Rich and poor donate gold for next life

The 41-year-old car accessories salesman, who runs a modest business in the city’s Mayangone township, has for the past 15 years religiously allocated a share of his daily profit to the tin.

“I never forget to save money for donation,” he says, pointing to the box on an altar beside a small statue of the Buddha and two vases full of flowers.

He estimates that the tin has collected almost 30,000 US dollars over the years, all of it going toward renovations at the Shwedagon Pagoda, Myanmar’s holiest Buddhist site. The 100-metre stupa, which towers over Myanmar’s most populous city, is currently wrapped in bamboo scaffolding as workers touch up its gold leaf covering and replace some of the solid gold plates that adorn its upper reaches. Zaw Win, his face beaming, says he has donated gold weighing a total of 45 kyattha to the pagoda.

With a kyattha corresponding to just over 16 grammes, one kyattha of gold is currently worth about 600US dollars.

“By saving just a small amount of money at a time, I donate at least3 kyattha a year for the renovation of the Shwedagon Pagoda,” he said.

Renovations are funded by individual donations from ordinary people, as well as from religious associations across Myanmar.

Many people in the majority-Buddhist country give a large portion of their income to religious causes or to charity in hopes of improving their fortune in the next life.The country’s gross domestic product per capita is just US$1,105, according to a World Bank report published this week, and the poverty rate is among the highest in Southeast Asia at 37.5 per cent. But many families still manage to find the $600 to $3,600 needed to buy a gold plate, depending on the size, for the Shwedagon.

“There are renovations every year, but this year we are undertaking a major renovation that only happens every five years,” said Sein Win Aung, head of the Trustees of the Shwedagon Pagoda.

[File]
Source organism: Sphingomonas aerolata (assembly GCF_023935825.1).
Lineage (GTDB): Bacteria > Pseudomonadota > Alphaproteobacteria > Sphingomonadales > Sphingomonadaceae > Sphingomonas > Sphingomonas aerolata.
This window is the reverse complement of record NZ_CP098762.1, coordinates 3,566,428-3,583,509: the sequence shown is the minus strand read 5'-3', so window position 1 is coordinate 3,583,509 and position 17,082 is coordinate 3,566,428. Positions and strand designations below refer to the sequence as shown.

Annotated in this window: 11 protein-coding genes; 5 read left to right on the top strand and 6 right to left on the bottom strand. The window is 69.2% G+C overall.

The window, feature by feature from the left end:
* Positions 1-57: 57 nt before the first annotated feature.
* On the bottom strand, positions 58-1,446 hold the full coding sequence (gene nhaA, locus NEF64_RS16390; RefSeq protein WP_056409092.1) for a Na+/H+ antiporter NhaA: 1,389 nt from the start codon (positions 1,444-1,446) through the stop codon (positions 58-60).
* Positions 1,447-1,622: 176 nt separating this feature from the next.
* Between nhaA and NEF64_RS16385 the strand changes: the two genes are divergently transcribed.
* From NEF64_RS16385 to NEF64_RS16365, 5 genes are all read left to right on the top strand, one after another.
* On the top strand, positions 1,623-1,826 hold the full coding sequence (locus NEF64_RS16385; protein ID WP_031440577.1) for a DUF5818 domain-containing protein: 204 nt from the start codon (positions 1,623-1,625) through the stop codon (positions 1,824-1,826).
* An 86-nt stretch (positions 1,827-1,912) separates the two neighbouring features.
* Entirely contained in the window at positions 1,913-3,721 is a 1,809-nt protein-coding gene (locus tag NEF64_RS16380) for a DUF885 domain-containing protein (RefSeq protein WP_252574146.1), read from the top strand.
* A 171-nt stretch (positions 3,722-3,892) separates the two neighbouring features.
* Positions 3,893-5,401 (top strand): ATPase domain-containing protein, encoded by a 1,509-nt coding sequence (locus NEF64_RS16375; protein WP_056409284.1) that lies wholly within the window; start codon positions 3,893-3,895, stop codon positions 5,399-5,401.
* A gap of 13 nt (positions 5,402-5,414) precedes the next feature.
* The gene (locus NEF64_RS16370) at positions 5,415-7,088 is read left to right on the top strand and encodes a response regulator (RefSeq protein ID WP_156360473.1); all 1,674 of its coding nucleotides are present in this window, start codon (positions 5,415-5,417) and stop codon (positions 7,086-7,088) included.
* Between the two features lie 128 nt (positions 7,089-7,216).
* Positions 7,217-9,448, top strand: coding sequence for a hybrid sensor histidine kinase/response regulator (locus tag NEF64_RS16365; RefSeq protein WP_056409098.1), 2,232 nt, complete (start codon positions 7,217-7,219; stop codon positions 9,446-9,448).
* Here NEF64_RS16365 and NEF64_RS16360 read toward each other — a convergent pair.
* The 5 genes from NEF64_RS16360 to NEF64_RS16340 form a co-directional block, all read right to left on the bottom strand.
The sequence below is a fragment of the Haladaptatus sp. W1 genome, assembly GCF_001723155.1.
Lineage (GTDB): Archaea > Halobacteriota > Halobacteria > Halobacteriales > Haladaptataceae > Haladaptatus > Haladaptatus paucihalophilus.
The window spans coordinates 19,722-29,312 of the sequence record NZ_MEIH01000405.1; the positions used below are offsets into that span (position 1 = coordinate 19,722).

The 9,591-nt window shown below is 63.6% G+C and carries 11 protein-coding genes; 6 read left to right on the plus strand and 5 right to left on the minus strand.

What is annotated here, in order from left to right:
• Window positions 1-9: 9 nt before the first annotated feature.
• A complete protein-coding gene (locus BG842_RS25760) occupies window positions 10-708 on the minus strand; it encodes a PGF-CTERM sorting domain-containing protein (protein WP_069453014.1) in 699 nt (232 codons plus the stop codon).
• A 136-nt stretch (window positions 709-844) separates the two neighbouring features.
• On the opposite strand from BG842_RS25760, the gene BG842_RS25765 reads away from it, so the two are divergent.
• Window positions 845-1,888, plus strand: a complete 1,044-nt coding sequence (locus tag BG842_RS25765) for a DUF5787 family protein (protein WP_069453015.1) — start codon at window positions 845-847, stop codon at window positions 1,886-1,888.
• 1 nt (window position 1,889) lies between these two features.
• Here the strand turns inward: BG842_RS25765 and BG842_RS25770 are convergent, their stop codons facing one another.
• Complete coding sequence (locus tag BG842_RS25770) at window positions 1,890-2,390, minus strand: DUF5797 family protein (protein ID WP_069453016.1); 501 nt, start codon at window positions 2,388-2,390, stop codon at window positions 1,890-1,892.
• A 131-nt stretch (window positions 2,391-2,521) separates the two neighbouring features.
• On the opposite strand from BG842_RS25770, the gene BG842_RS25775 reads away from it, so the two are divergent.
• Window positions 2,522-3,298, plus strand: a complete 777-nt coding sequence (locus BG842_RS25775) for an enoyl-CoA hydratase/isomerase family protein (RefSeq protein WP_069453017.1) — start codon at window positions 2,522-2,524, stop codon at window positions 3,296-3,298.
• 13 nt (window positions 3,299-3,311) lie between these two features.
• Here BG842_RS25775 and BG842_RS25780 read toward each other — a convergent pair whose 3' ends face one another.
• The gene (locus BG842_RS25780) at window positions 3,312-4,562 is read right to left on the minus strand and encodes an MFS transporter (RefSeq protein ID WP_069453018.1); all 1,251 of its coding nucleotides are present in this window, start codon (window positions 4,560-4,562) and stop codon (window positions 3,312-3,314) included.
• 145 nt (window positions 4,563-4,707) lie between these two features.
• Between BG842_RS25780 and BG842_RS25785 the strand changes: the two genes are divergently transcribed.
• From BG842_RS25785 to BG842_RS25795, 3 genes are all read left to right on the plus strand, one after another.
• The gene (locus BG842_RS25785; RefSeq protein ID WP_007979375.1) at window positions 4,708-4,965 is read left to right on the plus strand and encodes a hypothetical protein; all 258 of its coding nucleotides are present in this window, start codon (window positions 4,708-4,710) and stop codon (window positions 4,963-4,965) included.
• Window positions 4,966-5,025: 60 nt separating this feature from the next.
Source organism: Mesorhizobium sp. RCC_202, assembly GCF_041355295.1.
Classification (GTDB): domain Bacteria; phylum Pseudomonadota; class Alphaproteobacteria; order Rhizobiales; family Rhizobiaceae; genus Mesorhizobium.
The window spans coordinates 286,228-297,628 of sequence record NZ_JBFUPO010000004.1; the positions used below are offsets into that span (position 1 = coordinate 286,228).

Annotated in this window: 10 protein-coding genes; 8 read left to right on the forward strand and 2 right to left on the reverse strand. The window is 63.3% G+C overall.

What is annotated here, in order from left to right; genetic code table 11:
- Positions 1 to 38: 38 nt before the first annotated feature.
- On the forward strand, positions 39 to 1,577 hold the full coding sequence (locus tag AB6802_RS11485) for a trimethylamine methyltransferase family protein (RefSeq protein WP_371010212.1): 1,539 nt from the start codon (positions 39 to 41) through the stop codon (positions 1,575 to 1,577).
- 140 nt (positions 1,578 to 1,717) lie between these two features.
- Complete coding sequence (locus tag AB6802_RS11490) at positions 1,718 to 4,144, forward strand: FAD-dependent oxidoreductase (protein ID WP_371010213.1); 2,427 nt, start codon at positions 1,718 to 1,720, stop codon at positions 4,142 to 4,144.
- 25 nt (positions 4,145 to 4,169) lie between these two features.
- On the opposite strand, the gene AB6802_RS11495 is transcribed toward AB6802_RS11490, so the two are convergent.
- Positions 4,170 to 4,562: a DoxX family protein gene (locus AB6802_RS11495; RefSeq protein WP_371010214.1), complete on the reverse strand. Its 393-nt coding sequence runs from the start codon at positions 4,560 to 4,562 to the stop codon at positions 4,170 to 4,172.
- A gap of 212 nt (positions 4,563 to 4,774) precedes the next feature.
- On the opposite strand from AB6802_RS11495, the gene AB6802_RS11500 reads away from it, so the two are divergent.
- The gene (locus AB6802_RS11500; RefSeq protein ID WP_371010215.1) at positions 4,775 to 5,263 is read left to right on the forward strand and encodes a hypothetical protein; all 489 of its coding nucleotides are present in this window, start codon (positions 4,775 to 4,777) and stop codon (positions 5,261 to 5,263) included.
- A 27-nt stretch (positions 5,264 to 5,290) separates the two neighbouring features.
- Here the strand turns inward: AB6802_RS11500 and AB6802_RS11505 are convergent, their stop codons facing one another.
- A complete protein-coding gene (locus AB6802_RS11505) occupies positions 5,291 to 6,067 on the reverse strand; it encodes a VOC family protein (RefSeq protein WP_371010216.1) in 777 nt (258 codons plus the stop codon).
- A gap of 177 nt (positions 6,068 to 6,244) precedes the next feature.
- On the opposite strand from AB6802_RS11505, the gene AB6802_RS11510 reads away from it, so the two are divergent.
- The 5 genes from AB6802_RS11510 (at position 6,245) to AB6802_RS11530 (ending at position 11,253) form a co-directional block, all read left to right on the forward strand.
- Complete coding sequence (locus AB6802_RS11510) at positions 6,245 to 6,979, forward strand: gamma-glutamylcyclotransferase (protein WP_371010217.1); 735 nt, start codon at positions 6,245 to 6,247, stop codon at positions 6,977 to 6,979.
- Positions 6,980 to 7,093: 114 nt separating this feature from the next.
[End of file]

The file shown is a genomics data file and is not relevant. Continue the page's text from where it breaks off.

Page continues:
At least 15,000 of the pagoda’s 22,000 gold plates are being replaced, requiring about 735 kilogrammes of gold, he said.

“So people are very eager to donate this year,” he added.

Aung Tun, secretary of the Yadanataya Thamagga Religious Association in Yangon’s Sanchaung Township, said the group had placed more than1,800 small tins in stores and tea shops around the township to askf or donations for the Shwedagon this year.

The association in total donated more than 3.2 kg of gold, he said. “Our donations have mainly come from saving boxes for decades now,” he said, adding that the association has been donating to the pagoda annually for 64 years.

The citizens of Myanmar and the United States spend the most money and time on charitable causes in the world, according to a report released last month by the Britain-based Charities Aid Foundation.

The religion and culture play a role, with Myanmar’s more than 500,000 Buddhist monks essentially supported by individuals’ donations, the report said.

Some 91 per cent of Myanmar people donate money, more than any other country. It said 51 per cent volunteered time to good causes and 49 per cent gave help to strangers.

Some of the donations go to monastic education or religious-based social services, but much of it simply goes into the gold that brightens the country’s thousands of pagodas.

Donating money is an important tenet of Theravada Buddhism, said prominent Myanmar monk Sitagu Sayadaw Ashin Nyanissara. The faith is the country’s dominant religion, and its proponents believe that when people die, they are reincarnated as humans or animals.

“As merit is one essence of Buddhism, giving donations is common practice in our country, Myanmar,” said the monk. “Making merit means making good karma, which brings good luck to you now, and also in your next life.”

However, small monetary donations are only the lowest form of merit making, Nyanissara said, emphasising that other good deeds were also required to guarantee favourable reincarnation.

“But most of our people are poor, so they just collect money a little bit at a time, which we call asanna kan (or daily merit). Asanna kan is like saving money for the future,” he said.

Source: The Nation

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